Law firms should consider setting diversity targets for BME lawyers and staff, just as some have done with women, the Solicitors Regulation Authority (SRA) has said.
The SRA said that “one of the most significant changes” to help cut the disproportionately high number of BME solicitors caught up at various stages in the regulatory process, from reports about conduct to interventions, would be an increase in diversity within medium and large firms.
The SRA was responding to an independent report on the issue by Professor Gus John, published in March, which concluded that, although there was no evidence of direct discrimination on the part of the SRA, the regulator should look urgently at the way it treated small firms.
The SRA said today: “For as long as the profession and firms recruit and promote in ways which lead to disproportionate numbers of BME lawyers being concentrated in sole practices and in the smallest firms, then the issue of disproportionate outcomes is likely to remain to some extent.
“The SRA cannot address this issue on its own. Therefore, we feel it is right for us to set a challenge for the profession itself to consider the report and look at what actions it needs to take to ensure that there is no bias in the way firms make decisions in relation to work experience, training contracts, recruitment and career progression
“We have seen that when firms show willingness to address under-representation then changes are made, such as with the ‘30 plus’ initiative to increase women at partnership level.”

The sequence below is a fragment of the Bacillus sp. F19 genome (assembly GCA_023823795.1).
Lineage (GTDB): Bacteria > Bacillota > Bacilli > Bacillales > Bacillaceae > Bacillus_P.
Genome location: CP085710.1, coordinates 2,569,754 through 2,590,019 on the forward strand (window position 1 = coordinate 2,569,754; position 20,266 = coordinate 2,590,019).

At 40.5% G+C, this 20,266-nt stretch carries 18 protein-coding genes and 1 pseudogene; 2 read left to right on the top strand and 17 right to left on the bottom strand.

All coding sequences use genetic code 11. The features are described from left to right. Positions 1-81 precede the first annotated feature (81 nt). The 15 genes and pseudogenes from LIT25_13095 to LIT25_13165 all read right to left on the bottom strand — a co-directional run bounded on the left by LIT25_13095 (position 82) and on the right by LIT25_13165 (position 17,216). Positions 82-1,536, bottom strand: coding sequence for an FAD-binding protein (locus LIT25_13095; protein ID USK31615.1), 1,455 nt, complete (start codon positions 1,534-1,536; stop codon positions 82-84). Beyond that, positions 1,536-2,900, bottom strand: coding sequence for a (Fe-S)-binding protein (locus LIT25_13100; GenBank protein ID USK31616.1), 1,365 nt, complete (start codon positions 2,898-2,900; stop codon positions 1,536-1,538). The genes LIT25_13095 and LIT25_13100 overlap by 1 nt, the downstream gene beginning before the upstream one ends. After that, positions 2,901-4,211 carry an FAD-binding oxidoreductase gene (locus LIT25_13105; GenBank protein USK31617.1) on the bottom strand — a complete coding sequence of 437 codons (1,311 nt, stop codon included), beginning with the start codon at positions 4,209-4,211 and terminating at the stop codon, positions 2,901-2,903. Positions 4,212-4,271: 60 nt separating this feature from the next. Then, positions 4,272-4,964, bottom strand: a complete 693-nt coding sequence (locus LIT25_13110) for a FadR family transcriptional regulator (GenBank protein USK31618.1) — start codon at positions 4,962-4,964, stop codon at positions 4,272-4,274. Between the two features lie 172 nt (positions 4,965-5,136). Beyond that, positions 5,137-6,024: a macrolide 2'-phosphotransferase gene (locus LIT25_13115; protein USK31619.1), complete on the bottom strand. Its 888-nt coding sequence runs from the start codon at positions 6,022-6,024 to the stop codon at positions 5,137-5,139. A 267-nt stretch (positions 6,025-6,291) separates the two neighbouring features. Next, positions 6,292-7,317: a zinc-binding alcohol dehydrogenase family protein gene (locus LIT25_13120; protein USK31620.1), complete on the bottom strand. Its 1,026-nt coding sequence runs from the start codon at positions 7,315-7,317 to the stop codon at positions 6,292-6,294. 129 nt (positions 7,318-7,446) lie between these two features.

Paul Philip, chief executive of the SRA and formerly deputy chief executive of the General Medical Council (GMC), said doctors from BME backgrounds were over-represented at all stages of the disciplinary process, in “exactly the same” way as solicitors.
“The GMC commissioned quite a lot of research, and what it has done to tackle the problem is similar to what we are doing now,” he said.
Mr Philip said that although Professor John’s report had not found evidence of direct discrimination, “absence of evidence is not evidence of absence”.
He added: “We will take this issue seriously, review our processes and provide as much support as possible, particularly for small businesses, as we can.”
The SRA accepted that disproportionality must be the result of internal factors such as culture and training, as well as external factors, such as the tendency of BME lawyers to set up their own firms earlier in their careers.
Among the actions the regulator said it would take in response was improved internal quality assurance, an enhanced programme of engagement and continued efforts to recruit staff, the board and committees from more diverse backgrounds.
The regulator’s diversity monitoring report for 2013, also published today, showed the extent of the disproportionality between the proportion of BME lawyers in various sizes of firm and the numbers caught up in the regulatory process.
Just over a fifth (21%) of BME lawyers regulated by the SRA work in sole practices, yet they featured in 30% of reports received about misconduct for firms of this size.
Just under a quarter work in firms with two to four lawyers, yet they accounted for a third of misconduct reports received by the SRA for such firms.
Worse still, more than half the interventions for firms with two to four lawyers involved individuals from BME backgrounds. The statistics for investigations leading to a complaint being upheld against a BME lawyer told a similarly disproportionate story.
However, there was a drop in the proportion of BME solicitors referred to the SDT for the third year running.
In general, 17% of investigations were upheld for BME lawyers, compared to 12% for those from a white background. The proportion was 9% higher among Asian solicitors (22%) than for those coming from a black background.